Wine by the Numbers


There is some profound information in numbers relating to wine. The information will probably not let you enjoy the wine more, but it should up your wine snob coefficient of wine facts. In the final analysis, wine has a lot of data points that are taken into account on wine’s journey from the vineyard to the shelf.

The consumer, in a free market, dictates demand. Of course they are influenced by industry advertising, news reports, recommendations from friends, pricing, and tastings and yes, even trends. As we all know, wine can be trendy. This is not new information, but in wine this is easily overlooked; sometime the romance overwhelms logic. Wine producers try to guess the next great change in varietal demand and vineyards respond to the risk of being too far ahead of the curve. That is probably why some wineries will test the consumer’s tastes in new blends before committing. In that it takes a few years for vines to start producing fruit, accurate forecasting varietal demands are tricky.

If we discount the California weather impact in 2014 crush, some of the major varietals saw a reduction in tonnage except for Melbac; even Zinfandel had a 24% drop in crush numbers. This can explain why some vineyard companies are moving to more profitable crops–low demand decreases yields.

It is easy to look at the California wine industry in simple terms if we just focus on: acreage, crush and gallons. The marketing side of the industry (such as pricing, direct-to-consumer shipping, etc.) is another subject that is both quantitative and qualitative.


According to a USDA report released in April 2015 and produced in co-operation with the California Department of Food and Agriculture, there were 27,000 acres of grapes taken out of production in 2014 in California. Cabernet Sauvignon did see an increase in acreage comparing 2013 over 2012. But, some like Merlot saw a drop in total acreage in California. Relative to the whites, the champion Chardonnay grape (the largest white wine varietal) took a slight hit (144 acres), otherwise white wine grapes are flat relative to acres planted. Note: Total acreage is defined as bearing and non-bearing. For analysis purposes it can be interesting to see total commitments to acres planted as total and bearing only.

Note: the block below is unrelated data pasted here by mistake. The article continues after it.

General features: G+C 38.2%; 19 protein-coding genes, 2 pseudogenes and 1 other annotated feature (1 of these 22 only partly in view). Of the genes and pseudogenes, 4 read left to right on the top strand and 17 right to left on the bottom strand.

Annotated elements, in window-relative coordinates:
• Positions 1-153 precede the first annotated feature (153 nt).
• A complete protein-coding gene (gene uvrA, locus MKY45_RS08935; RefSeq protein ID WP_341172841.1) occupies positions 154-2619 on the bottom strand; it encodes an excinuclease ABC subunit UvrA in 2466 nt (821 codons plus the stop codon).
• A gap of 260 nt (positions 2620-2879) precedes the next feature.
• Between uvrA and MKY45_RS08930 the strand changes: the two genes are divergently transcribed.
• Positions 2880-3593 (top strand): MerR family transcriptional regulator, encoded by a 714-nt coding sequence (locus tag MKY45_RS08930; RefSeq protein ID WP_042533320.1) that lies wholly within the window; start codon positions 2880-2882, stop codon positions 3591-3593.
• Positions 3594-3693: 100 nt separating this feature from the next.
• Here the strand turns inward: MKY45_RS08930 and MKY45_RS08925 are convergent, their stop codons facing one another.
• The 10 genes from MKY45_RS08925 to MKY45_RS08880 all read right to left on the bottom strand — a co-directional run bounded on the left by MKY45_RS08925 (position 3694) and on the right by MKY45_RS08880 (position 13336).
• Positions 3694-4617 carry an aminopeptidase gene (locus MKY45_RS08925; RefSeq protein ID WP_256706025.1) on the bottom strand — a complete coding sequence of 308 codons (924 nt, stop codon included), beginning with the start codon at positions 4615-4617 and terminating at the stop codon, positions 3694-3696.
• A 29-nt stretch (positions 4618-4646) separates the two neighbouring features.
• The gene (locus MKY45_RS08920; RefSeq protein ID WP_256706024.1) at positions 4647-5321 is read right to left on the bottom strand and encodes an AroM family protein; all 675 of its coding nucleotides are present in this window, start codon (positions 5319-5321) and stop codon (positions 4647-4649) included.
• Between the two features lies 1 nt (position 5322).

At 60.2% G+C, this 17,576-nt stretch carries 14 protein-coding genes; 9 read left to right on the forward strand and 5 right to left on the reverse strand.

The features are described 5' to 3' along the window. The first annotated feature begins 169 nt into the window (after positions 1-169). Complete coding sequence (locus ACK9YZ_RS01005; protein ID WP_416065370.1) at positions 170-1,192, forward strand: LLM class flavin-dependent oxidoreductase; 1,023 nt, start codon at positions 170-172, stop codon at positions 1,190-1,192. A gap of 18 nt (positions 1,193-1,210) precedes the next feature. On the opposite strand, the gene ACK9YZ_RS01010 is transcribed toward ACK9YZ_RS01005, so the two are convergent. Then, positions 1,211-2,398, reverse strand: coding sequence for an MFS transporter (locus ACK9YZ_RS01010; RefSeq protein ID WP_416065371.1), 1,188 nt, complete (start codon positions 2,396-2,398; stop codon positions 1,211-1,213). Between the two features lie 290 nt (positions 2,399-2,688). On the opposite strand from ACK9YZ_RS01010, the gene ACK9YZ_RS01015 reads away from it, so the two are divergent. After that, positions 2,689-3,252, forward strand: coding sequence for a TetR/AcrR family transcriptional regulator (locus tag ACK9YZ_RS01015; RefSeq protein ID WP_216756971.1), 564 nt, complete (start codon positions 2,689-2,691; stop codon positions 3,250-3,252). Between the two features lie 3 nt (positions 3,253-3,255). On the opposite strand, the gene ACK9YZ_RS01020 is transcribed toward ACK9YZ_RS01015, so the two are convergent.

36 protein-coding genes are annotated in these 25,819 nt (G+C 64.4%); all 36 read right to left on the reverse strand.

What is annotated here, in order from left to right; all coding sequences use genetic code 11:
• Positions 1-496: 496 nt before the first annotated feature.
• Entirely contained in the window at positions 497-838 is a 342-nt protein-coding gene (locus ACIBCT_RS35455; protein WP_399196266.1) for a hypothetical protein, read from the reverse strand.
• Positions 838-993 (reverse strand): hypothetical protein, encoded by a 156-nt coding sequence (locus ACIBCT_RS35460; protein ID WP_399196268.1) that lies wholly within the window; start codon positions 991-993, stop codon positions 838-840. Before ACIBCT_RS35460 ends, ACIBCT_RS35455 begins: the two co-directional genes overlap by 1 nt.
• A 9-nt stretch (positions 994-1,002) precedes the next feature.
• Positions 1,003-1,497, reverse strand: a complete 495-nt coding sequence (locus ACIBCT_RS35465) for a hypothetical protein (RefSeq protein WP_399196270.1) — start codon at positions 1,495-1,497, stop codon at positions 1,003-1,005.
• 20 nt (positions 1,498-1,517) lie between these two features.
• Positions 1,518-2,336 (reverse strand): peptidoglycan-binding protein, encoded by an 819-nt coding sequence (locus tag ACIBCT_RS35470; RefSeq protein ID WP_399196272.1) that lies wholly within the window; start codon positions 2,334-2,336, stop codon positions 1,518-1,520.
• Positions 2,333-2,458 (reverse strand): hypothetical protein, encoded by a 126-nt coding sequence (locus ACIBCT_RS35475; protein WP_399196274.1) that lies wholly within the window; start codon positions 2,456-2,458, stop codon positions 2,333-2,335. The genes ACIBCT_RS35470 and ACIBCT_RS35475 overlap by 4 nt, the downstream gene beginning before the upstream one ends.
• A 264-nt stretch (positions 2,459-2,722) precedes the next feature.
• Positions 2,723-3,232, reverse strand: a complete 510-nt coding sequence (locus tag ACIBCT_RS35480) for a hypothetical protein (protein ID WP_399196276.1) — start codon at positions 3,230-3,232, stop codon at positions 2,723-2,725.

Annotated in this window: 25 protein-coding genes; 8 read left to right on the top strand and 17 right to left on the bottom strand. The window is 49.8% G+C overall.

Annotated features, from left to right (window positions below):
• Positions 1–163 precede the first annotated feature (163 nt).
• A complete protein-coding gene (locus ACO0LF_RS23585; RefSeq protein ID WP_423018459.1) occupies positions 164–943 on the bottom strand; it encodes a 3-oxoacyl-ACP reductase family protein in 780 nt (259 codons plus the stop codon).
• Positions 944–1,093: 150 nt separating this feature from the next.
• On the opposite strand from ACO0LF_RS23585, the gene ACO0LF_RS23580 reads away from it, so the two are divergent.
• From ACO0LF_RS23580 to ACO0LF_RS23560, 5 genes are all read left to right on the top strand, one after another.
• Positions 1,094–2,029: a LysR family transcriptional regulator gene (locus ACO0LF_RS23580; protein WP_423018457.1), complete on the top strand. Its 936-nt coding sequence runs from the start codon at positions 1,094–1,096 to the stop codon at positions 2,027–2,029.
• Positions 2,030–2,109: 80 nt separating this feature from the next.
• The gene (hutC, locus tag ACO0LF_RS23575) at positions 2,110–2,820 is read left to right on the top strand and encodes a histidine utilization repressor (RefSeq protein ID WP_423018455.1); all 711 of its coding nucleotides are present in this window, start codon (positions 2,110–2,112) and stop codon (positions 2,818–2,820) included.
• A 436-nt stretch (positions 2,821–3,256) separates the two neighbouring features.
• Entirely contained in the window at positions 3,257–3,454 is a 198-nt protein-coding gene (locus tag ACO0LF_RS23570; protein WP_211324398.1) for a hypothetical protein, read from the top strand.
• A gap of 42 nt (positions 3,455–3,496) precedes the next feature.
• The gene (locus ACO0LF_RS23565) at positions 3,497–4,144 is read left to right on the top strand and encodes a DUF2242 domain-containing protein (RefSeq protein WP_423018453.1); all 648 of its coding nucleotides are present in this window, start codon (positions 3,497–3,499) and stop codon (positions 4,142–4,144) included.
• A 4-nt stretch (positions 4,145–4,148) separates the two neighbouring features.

For example, Malbec has seen a surge in planted acreage over the last few years. If we consider bearing acreage versus non-bearing it will be noted that planting commitments were made in 2012 to plant new Melbac (data prior to 2012 is not definitive enough). Roughly, 30 percent of the total acreage for Malbec is just coming on-line in 2015. This means that wineries and vineyards are anticipating an up-swing in demand for Melbac wines. Comparatively, Syrah has seen a negative 3% change in 2014 versus 2013; granted the Syrah base isn’t very large (approximately 19,000 acres in California). Cabernet Sauvignon continues to be the star performer in California considering commitment to acreage. But, in crush numbers alone, even Cabernet Sauvignon decreased in 2014.

California acreage committed to all types of grapes (2014) was 928,000 of which wine grapes account for 66% of the total committed acreage. Overall, acreage committed to all grapes was down 0.5 percent 2014 vs. 2013. Elaborating on the point made earlier; the time before the vines become “bearing” is 3 to 4 years and farmers today are projecting that other crops can produce higher yield crops than grapes (wine, raisin, or table grapes).

Consumer’s drive the wine market and wineries produce wines that satisfy their market niche, not just in varietals but in flavors, aromas, and style and price points. This explains why there are so many wineries producing labels in each varietal category. Conversely, it is expensive to be a trail blazer in the wine business. The selection of grape’s or varietals to be grown (table, raisin or wine), are based on demand forecasts, consumer appreciation of the terroir, and the market revenue per ton for the fruit.

The varietals responsible for the most committed acres in California are: Chardonnay (97,826 total acres) and Cabernet Sauvignon (87,972 acres). These two varietals represents 53% of all white wine grapes by acreage and 28% of all red wine grape acreage respectively. These two varietals are the top acreage commitments out of 41 red and 32 white grape varietals planted in California in 2014.

In summary, 2014 California grape bearing standing acreage for white wine was 175,054 and 290,914 for red wine. Total bearing wine acreage was 465,968.


On the subject of California grape yields, the 2014 average price of all varieties of wine grapes were up.6% over 2013 to $758.69 per ton; red wine grape prices were up 5% to $892.06 per ton. Interestingly, the total 2014 crush totaled 4.14 million tons, down 12% versus 2013. The red wine crush was down 12% from 2013. Be mindful that there are different tonnage by varietal and production by terroir.

Total California crush in 2014 was 4,142,934 tons.

The USDA, in cooperation with the California Department of Food and Agriculture, has a report that details crush results. Because Napa and Sonoma/Marin Districts (Districts 4 and 3 respectively), are the largest by far in California, a quick look at their standings relative to the state in general is helpful. Within California in 2014, the largest varieties crushed were Chardonnay (17.3% of total) and Cabernet Sauvignon (12.3% of total) followed by Zinfandel (8.6%). In Napa, the highest average price per ton in 2014 was $4,077.31 per ton (average). Sonoma average yields were $2,318.92 per ton. These prices are for all varietals harvested. Note: depending on the vineyard, the Cabernet Sauvignon was the highest priced grape.

Gallons produced and cases shipped are still the standards by which winery success is measured, and the consumer dictates such. There are many reasons for the growth in number of wineries and not all reasons relate to economics; ego is maybe a significant factor on a long list.